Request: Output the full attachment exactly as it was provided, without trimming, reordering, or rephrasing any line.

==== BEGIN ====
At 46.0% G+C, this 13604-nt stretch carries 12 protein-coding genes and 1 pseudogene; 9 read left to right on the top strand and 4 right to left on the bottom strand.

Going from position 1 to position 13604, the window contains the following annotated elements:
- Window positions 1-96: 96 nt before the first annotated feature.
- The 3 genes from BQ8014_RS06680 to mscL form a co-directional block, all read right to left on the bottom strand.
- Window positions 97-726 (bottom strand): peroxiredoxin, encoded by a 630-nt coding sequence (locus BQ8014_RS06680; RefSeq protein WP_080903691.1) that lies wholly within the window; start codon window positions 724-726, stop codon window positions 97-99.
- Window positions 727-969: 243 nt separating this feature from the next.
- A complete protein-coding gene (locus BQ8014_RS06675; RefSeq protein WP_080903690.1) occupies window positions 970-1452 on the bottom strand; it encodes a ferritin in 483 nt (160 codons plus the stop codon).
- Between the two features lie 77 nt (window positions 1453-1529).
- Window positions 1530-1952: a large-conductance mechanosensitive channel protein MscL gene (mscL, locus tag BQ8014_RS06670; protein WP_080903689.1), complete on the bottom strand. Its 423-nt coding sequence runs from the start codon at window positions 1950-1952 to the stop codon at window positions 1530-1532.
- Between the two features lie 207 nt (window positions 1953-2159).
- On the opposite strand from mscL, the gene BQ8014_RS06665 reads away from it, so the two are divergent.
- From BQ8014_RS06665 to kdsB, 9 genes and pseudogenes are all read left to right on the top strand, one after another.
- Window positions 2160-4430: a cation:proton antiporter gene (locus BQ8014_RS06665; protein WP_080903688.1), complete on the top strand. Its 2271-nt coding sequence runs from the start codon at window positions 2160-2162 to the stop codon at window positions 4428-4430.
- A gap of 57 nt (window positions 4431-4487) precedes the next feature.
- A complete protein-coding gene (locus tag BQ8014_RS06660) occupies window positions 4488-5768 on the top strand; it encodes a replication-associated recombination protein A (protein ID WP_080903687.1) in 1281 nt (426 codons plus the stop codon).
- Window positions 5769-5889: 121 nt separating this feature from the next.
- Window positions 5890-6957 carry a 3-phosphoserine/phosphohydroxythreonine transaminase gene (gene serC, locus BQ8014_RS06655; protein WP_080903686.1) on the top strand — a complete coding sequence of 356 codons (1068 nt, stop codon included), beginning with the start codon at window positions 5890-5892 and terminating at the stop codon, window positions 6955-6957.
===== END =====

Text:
At 46.0% G+C, this 13604-nt stretch carries 12 protein-coding genes and 1 pseudogene; 9 read left to right on the top strand and 4 right to left on the bottom strand.

Going from position 1 to position 13604, the window contains the following annotated elements:
- Window positions 1-96: 96 nt before the first annotated feature.
- The 3 genes from BQ8014_RS06680 to mscL form a co-directional block, all read right to left on the bottom strand.
- Window positions 97-726 (bottom strand): peroxiredoxin, encoded by a 630-nt coding sequence (locus BQ8014_RS06680; RefSeq protein WP_080903691.1) that lies wholly within the window; start codon window positions 724-726, stop codon window positions 97-99.
- Window positions 727-969: 243 nt separating this feature from the next.
- A complete protein-coding gene (locus BQ8014_RS06675; RefSeq protein WP_080903690.1) occupies window positions 970-1452 on the bottom strand; it encodes a ferritin in 483 nt (160 codons plus the stop codon).
- Between the two features lie 77 nt (window positions 1453-1529).
- Window positions 1530-1952: a large-conductance mechanosensitive channel protein MscL gene (mscL, locus tag BQ8014_RS06670; protein WP_080903689.1), complete on the bottom strand. Its 423-nt coding sequence runs from the start codon at window positions 1950-1952 to the stop codon at window positions 1530-1532.
- Between the two features lie 207 nt (window positions 1953-2159).
- On the opposite strand from mscL, the gene BQ8014_RS06665 reads away from it, so the two are divergent.
- From BQ8014_RS06665 to kdsB, 9 genes and pseudogenes are all read left to right on the top strand, one after another.
- Window positions 2160-4430: a cation:proton antiporter gene (locus BQ8014_RS06665; protein WP_080903688.1), complete on the top strand. Its 2271-nt coding sequence runs from the start codon at window positions 2160-2162 to the stop codon at window positions 4428-4430.
- A gap of 57 nt (window positions 4431-4487) precedes the next feature.
- A complete protein-coding gene (locus tag BQ8014_RS06660) occupies window positions 4488-5768 on the top strand; it encodes a replication-associated recombination protein A (protein ID WP_080903687.1) in 1281 nt (426 codons plus the stop codon).
- Window positions 5769-5889: 121 nt separating this feature from the next.
- Window positions 5890-6957 carry a 3-phosphoserine/phosphohydroxythreonine transaminase gene (gene serC, locus BQ8014_RS06655; protein WP_080903686.1) on the top strand — a complete coding sequence of 356 codons (1068 nt, stop codon included), beginning with the start codon at window positions 5890-5892 and terminating at the stop codon, window positions 6955-6957.